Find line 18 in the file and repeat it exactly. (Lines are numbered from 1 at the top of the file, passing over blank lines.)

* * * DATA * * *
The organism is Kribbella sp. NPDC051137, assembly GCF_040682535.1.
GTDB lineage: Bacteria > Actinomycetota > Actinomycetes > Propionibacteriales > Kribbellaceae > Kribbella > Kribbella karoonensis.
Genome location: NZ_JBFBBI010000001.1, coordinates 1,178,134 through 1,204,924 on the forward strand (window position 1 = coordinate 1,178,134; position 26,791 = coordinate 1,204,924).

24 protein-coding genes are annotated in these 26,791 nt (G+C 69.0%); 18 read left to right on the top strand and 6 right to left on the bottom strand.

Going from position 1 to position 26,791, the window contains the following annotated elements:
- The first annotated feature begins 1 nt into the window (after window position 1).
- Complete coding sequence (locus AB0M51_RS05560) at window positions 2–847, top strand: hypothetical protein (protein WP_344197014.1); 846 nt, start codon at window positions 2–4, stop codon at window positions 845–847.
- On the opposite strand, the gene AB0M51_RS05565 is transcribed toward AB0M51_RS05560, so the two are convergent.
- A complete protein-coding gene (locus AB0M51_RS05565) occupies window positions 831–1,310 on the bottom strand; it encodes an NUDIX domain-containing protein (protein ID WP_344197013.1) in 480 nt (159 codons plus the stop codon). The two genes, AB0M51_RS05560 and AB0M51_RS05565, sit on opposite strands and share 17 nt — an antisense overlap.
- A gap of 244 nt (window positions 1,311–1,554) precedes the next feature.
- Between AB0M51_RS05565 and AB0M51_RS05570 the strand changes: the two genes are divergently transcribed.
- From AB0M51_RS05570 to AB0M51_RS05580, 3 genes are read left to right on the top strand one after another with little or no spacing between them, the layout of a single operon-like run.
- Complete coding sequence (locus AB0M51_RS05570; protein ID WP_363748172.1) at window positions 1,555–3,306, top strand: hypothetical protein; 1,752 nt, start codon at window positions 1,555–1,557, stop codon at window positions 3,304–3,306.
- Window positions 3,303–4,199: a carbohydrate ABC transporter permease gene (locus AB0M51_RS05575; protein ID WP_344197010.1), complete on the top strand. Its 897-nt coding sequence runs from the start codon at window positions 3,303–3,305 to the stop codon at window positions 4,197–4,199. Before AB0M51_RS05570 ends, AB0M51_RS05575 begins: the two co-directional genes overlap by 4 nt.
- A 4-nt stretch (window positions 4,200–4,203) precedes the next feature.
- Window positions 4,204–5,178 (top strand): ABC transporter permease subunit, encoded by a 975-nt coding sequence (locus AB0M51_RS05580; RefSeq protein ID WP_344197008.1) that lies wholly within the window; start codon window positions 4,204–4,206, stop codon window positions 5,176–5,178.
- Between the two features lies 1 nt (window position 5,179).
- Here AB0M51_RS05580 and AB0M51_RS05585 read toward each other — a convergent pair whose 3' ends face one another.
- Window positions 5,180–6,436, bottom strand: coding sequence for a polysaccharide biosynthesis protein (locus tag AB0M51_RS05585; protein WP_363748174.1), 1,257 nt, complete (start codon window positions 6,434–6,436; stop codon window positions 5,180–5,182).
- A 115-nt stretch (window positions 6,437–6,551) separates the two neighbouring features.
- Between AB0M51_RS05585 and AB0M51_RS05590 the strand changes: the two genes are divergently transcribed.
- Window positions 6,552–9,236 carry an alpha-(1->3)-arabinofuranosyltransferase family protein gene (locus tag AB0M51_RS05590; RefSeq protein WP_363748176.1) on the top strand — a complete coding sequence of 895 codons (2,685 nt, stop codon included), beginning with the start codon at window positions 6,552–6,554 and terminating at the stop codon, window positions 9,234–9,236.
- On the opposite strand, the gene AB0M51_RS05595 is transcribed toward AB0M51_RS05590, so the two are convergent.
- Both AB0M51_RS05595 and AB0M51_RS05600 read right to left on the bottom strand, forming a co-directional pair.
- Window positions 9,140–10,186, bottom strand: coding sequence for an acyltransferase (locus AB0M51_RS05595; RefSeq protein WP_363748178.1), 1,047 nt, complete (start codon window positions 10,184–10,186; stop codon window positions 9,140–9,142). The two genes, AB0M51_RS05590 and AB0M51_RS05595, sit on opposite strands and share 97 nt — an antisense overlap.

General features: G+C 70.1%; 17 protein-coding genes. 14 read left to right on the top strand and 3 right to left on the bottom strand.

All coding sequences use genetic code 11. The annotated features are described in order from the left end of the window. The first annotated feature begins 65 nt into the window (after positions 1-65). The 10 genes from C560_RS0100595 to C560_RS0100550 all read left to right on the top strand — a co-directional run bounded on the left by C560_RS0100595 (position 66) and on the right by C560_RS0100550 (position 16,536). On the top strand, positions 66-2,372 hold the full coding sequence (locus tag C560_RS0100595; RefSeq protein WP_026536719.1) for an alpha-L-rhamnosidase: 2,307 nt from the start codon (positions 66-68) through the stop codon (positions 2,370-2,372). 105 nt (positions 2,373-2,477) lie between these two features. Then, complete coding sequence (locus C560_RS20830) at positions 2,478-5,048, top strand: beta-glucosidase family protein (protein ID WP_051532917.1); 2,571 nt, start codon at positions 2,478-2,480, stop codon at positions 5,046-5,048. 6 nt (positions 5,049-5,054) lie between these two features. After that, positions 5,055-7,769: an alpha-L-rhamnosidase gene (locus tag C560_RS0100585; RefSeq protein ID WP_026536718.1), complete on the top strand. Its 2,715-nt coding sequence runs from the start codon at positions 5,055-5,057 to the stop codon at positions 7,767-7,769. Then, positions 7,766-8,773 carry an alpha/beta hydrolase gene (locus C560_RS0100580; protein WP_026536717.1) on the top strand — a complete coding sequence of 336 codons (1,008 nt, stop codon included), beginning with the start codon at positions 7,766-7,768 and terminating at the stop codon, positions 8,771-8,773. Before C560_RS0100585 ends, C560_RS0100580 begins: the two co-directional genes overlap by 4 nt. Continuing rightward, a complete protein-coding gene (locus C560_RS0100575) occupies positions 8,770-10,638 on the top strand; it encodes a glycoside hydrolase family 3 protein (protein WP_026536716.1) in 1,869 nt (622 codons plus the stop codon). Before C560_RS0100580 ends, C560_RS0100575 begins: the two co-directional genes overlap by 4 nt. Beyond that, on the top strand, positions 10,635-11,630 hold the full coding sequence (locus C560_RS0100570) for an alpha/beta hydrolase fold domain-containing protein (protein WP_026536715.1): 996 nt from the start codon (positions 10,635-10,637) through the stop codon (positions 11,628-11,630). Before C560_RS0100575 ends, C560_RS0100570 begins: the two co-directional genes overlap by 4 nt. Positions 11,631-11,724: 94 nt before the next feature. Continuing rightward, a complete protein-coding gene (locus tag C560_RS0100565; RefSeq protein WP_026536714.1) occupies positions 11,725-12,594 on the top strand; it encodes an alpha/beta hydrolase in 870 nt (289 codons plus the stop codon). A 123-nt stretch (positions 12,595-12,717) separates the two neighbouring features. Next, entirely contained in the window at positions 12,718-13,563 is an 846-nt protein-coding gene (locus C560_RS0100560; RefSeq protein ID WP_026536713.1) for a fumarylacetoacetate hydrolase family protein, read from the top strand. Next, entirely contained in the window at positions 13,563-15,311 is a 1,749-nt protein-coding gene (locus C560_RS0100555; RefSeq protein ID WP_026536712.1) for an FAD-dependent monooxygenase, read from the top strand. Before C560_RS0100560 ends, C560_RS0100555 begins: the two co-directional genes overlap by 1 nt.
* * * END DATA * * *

- Here AB0M51_RS05580 and AB0M51_RS05585 read toward each other — a convergent pair whose 3' ends face one another.